Saturday evening my dear, sweet wife and I watched the movie, "Ragamuffin," a biopic about the life of singer & songwriter, Rich Mullins, the man who wrote "Awesome God," "Sing Your Praise to the Lord," and a host of many other wonderful songs.
In my former life in radio broadcasting I met Mullins a couple of times at Gospel Music Week that was held each April in Nashville. It was four days of meetings, seminars and concerts and other events, mostly sponsored by Christian music companies.
I met Mullins the first time shortly after he released his first self-titled project. He was at the Reunion Records booth and I happened there when there weren't too many people milling about. We made eye contact and he greatly me warmly. He wanted to know where I was from and what my expectations were for the week. He couldn't have been nicer. I came away genuinely impressed. Mullins did not seem to be on an ego trip like many of the other Christian music artists I'd met. I really became an admirer of him and his music.
It was a few years later that I had another close encounter with Mullins, again at his record company's booth. But I noticed a difference. His whole demeanor has changed. He acted as if it were a chore for him to be there. His greetings were perfunctory. The friendly guy with the easy smile seemed sullen and behaved as if he were being punished by having to be there. It was hard not to wonder, "What happen to this guy?"
Mullins died on September 19, 1997 in an automobile accident. It seemed that he had been taken away from us much too quickly. He had just finished a batch of songs that he hoped to record, all of them focused on the life of Jesus. A cassette recording of Mullins singing the songs on an out-of-tune piano was released posthumously.
"Ragamuffin" was designed to provide a "warts and all" look at Mullins' life. But Sherri and I came away from the film feeling that all we got to see were the "warts."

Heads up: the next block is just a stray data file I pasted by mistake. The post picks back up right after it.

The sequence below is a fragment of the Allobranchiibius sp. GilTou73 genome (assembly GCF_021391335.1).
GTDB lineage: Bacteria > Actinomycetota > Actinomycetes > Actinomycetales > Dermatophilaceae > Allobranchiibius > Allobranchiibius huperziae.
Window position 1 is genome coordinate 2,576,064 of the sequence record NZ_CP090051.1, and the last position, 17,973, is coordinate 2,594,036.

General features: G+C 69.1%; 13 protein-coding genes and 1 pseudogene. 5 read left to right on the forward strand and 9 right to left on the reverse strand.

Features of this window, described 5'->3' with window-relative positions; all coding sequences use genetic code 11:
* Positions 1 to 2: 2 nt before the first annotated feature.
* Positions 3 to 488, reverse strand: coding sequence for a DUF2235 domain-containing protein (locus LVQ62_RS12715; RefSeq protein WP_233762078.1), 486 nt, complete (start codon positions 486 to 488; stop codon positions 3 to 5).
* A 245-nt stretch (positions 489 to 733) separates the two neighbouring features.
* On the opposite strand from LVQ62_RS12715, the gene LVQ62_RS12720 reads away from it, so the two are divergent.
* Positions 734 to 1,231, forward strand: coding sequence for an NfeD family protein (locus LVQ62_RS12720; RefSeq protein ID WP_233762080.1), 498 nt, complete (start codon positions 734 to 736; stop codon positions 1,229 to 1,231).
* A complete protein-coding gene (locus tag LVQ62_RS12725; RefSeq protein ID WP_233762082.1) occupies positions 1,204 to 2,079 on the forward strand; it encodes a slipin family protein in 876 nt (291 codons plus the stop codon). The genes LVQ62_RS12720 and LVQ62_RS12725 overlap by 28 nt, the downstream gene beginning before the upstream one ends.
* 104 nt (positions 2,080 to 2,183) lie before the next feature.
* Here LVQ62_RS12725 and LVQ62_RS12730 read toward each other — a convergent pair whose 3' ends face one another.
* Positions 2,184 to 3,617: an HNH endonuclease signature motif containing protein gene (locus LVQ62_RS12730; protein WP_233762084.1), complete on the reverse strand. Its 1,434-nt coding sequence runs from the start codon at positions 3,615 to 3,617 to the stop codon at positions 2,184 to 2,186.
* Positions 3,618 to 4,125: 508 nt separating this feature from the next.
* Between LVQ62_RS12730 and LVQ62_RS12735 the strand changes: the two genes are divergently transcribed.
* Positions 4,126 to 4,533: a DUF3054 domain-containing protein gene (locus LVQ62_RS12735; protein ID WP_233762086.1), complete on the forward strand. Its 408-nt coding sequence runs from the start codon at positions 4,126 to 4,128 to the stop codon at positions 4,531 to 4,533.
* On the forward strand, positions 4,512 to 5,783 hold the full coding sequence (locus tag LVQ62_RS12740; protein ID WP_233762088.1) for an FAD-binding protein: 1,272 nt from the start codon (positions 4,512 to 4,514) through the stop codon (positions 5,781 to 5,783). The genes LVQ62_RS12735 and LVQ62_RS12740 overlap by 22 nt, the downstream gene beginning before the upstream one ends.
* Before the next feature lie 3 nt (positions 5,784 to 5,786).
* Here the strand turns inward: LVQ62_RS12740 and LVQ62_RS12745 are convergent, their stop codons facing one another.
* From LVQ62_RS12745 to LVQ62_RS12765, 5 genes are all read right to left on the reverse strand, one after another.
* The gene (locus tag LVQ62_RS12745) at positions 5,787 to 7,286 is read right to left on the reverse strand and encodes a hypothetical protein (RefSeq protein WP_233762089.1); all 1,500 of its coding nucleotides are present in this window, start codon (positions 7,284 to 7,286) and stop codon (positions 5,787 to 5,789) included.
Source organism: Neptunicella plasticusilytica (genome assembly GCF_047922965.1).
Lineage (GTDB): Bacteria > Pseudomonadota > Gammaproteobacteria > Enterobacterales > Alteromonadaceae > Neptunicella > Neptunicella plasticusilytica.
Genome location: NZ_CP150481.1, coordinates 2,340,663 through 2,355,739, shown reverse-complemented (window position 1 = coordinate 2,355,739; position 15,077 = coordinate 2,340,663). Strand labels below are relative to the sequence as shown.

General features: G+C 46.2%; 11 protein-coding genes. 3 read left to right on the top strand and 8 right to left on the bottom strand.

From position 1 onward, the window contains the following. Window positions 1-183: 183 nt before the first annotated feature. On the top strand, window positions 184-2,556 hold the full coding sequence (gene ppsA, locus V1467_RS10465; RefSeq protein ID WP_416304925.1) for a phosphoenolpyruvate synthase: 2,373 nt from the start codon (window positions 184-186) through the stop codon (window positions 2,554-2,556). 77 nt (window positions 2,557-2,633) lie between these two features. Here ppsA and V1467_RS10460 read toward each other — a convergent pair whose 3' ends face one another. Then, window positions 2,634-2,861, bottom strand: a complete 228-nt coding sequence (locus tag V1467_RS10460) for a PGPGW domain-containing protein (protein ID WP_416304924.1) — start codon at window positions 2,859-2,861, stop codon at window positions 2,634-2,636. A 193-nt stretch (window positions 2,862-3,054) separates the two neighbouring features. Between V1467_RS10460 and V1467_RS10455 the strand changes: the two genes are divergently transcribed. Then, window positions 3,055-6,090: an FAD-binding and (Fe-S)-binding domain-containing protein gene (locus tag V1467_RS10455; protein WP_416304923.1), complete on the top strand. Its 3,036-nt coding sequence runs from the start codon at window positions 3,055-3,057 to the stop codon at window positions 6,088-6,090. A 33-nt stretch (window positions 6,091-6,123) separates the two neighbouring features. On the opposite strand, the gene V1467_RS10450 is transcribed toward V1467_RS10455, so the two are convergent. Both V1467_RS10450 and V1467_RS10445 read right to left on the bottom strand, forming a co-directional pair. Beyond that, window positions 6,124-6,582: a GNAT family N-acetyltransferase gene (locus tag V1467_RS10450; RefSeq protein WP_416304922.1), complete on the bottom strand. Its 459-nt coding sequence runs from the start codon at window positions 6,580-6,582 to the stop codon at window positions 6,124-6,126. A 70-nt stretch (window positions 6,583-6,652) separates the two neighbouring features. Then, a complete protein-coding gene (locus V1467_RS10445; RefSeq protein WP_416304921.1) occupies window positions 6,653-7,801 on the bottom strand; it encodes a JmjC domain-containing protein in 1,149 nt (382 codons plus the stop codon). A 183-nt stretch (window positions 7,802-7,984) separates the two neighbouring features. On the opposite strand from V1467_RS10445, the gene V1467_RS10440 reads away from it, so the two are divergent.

A thread running throughout the movie focused on the troubled relationship between Mullins and his father. If his father were truly as harsh and unloving as depicted in the film, it is easy to understand how Mullins struggled with other relationships, include that of his Heavenly Father.
The film implies that Mullins was conflicted his entire life and it was only at the end, before the accident, when he met author Brennan Manning (who wrote "The Ragamuffin Gospel") that Mullins had any peace in his life.
How was it then, if Mullins was truly as tortured as shown in the movie, that he could write so many moving songs with such incredible depth? How did Mullins manage to compose lyrics that could uplift the hearers in ways that other Christian songs could not?
A sense of balance is missing from this film. Surely, Mullins must have had many moments in his life when he experienced joy and satisfaction. I've seen film of some of his concerts and Mullins seemed happy, engaging and striving to connect with the audience, to point them to the one true source of happiness and contentment - a relationship with Jesus Christ.
My hope in watching "Ragamuffin" was to learn about and appreciate a person who often seemed, with his music, to sing about the feelings and emotions that filled my heart. Sadly, this film only created more questions than providing any answers.